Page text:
As a practical matter, the PNH is not only understaffed but weakened by street-level corruption, penetrated by gang elements, and tied to a regime lacking credibility in the eyes of too many Haitians. It is, by implication, faced with an operational security environment where it is unlikely to succeed. As for the HCT—a core element of the December 21 agreement architecture—it is not only not operational but undermined by a nearly fatal conceptual contradiction. A transition mission that implies that sooner or later, Henry fades from a leadership position when in practice, the interim Prime Minister has demonstrated little interest in doing so. Hence, the longer this impasse continues, the less likely the HCT can succeed in its mission. Overall, without strategic engagement from the international community, there is little incentive among key Haitian actors to work toward a political consensus. But without the latter, Washington and other key actors remain reticent to act.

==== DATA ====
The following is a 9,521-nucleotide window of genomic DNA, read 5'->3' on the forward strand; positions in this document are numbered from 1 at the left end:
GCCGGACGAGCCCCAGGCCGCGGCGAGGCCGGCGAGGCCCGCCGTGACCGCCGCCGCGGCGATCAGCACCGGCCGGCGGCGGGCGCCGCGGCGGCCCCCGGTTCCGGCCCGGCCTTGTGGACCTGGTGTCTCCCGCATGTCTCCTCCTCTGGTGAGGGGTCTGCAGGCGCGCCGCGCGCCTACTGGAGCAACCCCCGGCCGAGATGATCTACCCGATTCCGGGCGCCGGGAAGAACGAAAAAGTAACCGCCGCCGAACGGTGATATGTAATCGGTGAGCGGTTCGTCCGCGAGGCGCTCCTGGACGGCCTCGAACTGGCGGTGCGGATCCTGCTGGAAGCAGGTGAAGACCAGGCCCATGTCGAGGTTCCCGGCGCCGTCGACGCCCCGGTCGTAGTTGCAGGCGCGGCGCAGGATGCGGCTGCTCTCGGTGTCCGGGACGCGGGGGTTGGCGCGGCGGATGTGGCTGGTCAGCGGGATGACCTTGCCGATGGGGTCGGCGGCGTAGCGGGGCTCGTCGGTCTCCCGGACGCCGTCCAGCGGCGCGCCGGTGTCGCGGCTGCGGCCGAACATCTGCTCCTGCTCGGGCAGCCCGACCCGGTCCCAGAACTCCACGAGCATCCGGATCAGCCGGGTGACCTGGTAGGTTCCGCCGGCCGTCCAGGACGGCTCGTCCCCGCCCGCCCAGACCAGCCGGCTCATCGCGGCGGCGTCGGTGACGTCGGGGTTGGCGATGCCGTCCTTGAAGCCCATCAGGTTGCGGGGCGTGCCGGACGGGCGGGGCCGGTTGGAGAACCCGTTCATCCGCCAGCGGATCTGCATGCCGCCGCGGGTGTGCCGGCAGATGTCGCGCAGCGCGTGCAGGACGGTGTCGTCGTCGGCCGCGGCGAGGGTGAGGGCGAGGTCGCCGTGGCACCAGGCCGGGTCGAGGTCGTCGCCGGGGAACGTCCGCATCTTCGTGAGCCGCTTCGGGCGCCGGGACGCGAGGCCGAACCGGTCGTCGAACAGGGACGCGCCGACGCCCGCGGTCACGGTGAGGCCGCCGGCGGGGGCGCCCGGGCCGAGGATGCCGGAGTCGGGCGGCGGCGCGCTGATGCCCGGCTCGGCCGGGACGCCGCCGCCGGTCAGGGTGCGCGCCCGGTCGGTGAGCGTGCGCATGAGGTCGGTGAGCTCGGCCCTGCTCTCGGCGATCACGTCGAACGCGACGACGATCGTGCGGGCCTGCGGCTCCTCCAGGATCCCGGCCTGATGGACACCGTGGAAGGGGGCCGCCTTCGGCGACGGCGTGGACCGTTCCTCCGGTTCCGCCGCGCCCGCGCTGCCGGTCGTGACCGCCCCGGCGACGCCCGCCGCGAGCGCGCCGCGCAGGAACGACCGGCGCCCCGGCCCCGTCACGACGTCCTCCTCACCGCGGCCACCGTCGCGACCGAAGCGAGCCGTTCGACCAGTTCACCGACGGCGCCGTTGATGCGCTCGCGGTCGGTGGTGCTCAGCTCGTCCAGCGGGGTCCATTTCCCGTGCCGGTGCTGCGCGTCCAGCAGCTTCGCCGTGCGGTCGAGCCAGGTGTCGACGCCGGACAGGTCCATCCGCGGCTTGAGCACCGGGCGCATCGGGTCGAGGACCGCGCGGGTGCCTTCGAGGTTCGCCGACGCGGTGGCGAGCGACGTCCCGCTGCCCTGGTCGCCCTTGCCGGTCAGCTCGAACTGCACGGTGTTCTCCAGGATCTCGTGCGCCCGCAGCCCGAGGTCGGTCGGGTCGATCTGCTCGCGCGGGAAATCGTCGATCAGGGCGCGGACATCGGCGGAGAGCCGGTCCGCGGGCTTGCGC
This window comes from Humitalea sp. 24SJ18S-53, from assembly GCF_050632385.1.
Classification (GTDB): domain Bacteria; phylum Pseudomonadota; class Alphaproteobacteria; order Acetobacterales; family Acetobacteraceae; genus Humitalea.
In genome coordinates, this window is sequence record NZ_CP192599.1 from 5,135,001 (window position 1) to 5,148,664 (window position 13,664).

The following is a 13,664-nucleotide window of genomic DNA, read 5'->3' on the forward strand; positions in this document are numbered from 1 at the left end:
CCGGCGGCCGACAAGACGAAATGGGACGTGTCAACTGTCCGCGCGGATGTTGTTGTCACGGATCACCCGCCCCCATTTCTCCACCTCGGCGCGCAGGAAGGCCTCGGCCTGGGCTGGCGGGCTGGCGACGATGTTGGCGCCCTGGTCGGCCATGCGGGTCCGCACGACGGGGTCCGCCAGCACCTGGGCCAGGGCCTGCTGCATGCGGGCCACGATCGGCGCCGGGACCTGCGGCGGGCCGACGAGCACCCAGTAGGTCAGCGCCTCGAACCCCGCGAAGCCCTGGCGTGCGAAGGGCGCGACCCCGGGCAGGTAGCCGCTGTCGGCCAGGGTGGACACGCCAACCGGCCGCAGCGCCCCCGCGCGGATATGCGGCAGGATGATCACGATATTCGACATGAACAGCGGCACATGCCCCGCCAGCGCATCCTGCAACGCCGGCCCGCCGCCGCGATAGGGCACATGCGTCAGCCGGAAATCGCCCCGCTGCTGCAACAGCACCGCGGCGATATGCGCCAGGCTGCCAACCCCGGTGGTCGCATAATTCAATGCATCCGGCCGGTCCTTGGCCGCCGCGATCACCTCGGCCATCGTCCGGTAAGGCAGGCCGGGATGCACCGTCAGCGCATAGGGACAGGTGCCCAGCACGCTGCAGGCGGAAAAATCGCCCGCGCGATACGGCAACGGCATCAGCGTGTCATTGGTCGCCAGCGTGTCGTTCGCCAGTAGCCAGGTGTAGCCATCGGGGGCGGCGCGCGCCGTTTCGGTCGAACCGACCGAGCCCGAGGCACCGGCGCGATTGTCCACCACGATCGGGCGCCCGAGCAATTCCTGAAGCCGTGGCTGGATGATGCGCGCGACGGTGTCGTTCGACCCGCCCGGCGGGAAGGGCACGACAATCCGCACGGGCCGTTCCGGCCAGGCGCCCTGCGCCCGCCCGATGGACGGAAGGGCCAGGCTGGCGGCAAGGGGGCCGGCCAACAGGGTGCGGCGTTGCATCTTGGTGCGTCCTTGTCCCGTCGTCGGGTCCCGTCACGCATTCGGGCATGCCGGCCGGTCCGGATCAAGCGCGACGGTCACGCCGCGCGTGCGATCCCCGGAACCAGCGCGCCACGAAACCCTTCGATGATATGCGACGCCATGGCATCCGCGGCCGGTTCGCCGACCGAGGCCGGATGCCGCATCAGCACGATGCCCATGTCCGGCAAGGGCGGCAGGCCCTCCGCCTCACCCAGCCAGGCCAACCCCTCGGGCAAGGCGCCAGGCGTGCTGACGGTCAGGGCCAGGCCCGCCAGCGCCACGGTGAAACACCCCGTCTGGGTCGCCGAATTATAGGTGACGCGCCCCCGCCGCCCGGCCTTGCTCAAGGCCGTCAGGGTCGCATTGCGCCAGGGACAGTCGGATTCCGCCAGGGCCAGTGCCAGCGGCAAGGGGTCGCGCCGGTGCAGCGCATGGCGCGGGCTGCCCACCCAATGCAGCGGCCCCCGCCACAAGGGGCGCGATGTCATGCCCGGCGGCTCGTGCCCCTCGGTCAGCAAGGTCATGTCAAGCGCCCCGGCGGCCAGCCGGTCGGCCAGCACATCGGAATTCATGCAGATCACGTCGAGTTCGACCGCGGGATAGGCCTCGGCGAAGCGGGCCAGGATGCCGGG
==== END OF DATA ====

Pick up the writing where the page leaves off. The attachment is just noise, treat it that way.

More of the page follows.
Critically, this might offer limited openings to alternative options. There are still behind-the-scenes Haiti-related discussions at the Organization of American States (OAS). However, it is unclear how it can achieve a consensus on thorny issues such as addressing Haiti’s security challenges. Also, one can conceive of a response built around a “coalition of the willing,” but without more engagement from the U.S. and Canada, how other hemispheric actors like Chile, Brazil, and Colombia could sustain such an option is not apparent. Finally, The Caribbean Community (CARICOM) remains an interested party in the above scenarios. However, since its Bahamas summit in February, it has backtracked somewhat from direct engagement to address Haiti’s violence. Nonetheless, a high-level delegation CARICOM to Haiti in late February led by the Jamaican Prime Minister and a follow-up session in Jamaica to gather Haiti’s political and civil society leaders in the near future retains some potential.